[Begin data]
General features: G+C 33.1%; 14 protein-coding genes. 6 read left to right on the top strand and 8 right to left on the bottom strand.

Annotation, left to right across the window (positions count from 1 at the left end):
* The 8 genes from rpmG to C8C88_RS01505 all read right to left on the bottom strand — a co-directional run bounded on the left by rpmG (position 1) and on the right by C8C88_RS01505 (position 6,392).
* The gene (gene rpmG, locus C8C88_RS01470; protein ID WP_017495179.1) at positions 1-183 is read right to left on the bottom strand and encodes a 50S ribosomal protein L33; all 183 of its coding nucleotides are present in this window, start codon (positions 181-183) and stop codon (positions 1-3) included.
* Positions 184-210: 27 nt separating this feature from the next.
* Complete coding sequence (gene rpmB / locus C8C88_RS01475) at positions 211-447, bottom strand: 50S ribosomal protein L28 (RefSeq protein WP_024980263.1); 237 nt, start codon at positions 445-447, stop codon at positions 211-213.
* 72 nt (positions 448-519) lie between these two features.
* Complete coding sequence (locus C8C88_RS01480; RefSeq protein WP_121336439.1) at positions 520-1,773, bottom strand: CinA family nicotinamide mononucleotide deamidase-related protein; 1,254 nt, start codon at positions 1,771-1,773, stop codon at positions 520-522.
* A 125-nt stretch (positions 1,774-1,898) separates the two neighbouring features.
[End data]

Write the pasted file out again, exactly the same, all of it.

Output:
General features: G+C 33.1%; 14 protein-coding genes. 6 read left to right on the top strand and 8 right to left on the bottom strand.

Annotation, left to right across the window (positions count from 1 at the left end):
* The 8 genes from rpmG to C8C88_RS01505 all read right to left on the bottom strand — a co-directional run bounded on the left by rpmG (position 1) and on the right by C8C88_RS01505 (position 6,392).
* The gene (gene rpmG, locus C8C88_RS01470; protein ID WP_017495179.1) at positions 1-183 is read right to left on the bottom strand and encodes a 50S ribosomal protein L33; all 183 of its coding nucleotides are present in this window, start codon (positions 181-183) and stop codon (positions 1-3) included.
* Positions 184-210: 27 nt separating this feature from the next.
* Complete coding sequence (gene rpmB / locus C8C88_RS01475) at positions 211-447, bottom strand: 50S ribosomal protein L28 (RefSeq protein WP_024980263.1); 237 nt, start codon at positions 445-447, stop codon at positions 211-213.
* 72 nt (positions 448-519) lie between these two features.
* Complete coding sequence (locus C8C88_RS01480; RefSeq protein WP_121336439.1) at positions 520-1,773, bottom strand: CinA family nicotinamide mononucleotide deamidase-related protein; 1,254 nt, start codon at positions 1,771-1,773, stop codon at positions 520-522.
* A 125-nt stretch (positions 1,774-1,898) separates the two neighbouring features.